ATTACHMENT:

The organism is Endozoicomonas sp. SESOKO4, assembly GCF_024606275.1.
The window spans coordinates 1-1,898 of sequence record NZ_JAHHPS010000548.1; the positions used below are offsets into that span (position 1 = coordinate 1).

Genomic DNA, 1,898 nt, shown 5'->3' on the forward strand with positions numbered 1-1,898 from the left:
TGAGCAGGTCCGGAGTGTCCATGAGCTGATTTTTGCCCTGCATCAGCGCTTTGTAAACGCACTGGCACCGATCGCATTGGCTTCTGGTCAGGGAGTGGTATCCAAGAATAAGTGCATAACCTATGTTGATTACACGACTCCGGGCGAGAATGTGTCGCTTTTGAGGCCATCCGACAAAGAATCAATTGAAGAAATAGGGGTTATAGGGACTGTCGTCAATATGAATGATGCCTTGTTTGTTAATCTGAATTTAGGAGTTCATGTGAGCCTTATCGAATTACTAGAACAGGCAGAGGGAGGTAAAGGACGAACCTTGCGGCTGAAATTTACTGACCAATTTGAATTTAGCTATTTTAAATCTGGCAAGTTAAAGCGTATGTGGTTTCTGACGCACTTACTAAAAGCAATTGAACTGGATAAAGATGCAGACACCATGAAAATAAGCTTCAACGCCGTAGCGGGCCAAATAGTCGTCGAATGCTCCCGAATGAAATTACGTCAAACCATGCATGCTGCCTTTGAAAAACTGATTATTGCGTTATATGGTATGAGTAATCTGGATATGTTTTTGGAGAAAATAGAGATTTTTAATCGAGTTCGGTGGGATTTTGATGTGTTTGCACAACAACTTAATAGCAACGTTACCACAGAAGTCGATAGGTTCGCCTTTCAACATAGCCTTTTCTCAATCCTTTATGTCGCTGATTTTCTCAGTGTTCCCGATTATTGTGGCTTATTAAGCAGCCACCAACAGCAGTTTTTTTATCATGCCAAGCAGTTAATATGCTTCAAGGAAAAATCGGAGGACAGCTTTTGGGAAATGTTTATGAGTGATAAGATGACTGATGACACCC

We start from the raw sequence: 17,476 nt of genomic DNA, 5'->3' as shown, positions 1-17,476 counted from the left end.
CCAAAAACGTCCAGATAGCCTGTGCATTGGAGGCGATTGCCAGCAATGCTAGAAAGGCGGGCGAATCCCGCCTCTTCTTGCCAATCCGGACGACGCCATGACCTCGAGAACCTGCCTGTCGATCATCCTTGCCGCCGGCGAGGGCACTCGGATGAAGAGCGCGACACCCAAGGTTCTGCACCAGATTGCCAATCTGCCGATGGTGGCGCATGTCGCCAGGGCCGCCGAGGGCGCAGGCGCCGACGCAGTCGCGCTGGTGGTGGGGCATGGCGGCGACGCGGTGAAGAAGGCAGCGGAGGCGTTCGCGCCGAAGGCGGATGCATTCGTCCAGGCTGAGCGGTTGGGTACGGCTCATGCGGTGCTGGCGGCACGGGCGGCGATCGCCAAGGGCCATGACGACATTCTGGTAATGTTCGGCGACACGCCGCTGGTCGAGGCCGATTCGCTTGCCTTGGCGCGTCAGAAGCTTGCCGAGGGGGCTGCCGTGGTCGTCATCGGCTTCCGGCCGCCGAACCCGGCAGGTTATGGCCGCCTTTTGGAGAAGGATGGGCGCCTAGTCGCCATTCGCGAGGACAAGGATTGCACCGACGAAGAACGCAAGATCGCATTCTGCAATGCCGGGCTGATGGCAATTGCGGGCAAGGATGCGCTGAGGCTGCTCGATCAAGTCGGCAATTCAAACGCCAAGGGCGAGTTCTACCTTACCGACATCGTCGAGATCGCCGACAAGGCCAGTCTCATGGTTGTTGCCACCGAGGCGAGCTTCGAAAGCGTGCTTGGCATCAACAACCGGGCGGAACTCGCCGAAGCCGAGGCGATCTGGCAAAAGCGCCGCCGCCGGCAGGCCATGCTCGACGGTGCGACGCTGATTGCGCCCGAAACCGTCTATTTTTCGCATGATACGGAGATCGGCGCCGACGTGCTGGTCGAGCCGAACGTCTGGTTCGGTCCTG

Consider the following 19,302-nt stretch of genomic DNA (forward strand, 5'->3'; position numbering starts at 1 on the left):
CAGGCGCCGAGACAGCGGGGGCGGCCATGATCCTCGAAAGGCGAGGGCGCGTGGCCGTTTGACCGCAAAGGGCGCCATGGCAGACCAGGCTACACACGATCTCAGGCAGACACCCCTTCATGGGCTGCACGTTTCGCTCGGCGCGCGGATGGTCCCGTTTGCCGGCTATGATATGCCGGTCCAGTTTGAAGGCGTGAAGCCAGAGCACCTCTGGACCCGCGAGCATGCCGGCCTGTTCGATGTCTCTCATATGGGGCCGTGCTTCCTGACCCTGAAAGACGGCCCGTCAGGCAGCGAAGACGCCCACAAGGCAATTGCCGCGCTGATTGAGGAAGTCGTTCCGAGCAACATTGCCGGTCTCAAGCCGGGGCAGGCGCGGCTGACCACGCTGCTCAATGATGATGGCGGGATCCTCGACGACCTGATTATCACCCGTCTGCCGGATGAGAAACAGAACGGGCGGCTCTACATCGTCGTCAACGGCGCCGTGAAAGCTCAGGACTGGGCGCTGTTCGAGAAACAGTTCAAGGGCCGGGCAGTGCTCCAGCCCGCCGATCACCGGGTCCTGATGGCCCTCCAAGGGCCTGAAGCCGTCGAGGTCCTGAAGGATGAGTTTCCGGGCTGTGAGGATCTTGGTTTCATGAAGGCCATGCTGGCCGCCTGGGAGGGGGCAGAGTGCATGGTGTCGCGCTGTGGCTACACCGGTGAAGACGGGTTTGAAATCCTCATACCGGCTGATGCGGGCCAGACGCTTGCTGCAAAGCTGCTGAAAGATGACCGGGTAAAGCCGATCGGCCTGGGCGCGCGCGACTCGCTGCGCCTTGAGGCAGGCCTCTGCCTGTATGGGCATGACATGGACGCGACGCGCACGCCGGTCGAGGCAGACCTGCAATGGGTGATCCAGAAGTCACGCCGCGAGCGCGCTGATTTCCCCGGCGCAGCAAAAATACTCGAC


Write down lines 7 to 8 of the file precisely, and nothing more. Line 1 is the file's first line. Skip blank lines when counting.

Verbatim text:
Consider the following 19,302-nt stretch of genomic DNA (forward strand, 5'->3'; position numbering starts at 1 on the left):
CAGGCGCCGAGACAGCGGGGGCGGCCATGATCCTCGAAAGGCGAGGGCGCGTGGCCGTTTGACCGCAAAGGGCGCCATGGCAGACCAGGCTACACACGATCTCAGGCAGACACCCCTTCATGGGCTGCACGTTTCGCTCGGCGCGCGGATGGTCCCGTTTGCCGGCTATGATATGCCGGTCCAGTTTGAAGGCGTGAAGCCAGAGCACCTCTGGACCCGCGAGCATGCCGGCCTGTTCGATGTCTCTCATATGGGGCCGTGCTTCCTGACCCTGAAAGACGGCCCGTCAGGCAGCGAAGACGCCCACAAGGCAATTGCCGCGCTGATTGAGGAAGTCGTTCCGAGCAACATTGCCGGTCTCAAGCCGGGGCAGGCGCGGCTGACCACGCTGCTCAATGATGATGGCGGGATCCTCGACGACCTGATTATCACCCGTCTGCCGGATGAGAAACAGAACGGGCGGCTCTACATCGTCGTCAACGGCGCCGTGAAAGCTCAGGACTGGGCGCTGTTCGAGAAACAGTTCAAGGGCCGGGCAGTGCTCCAGCCCGCCGATCACCGGGTCCTGATGGCCCTCCAAGGGCCTGAAGCCGTCGAGGTCCTGAAGGATGAGTTTCCGGGCTGTGAGGATCTTGGTTTCATGAAGGCCATGCTGGCCGCCTGGGAGGGGGCAGAGTGCATGGTGTCGCGCTGTGGCTACACCGGTGAAGACGGGTTTGAAATCCTCATACCGGCTGATGCGGGCCAGACGCTTGCTGCAAAGCTGCTGAAAGATGACCGGGTAAAGCCGATCGGCCTGGGCGCGCGCGACTCGCTGCGCCTTGAGGCAGGCCTCTGCCTGTATGGGCATGACATGGACGCGACGCGCACGCCGGTCGAGGCAGACCTGCAATGGGTGATCCAGAAGTCACGCCGCGAGCGCGCTGATTTCCCCGGCGCAGCAAAAATACTCGAC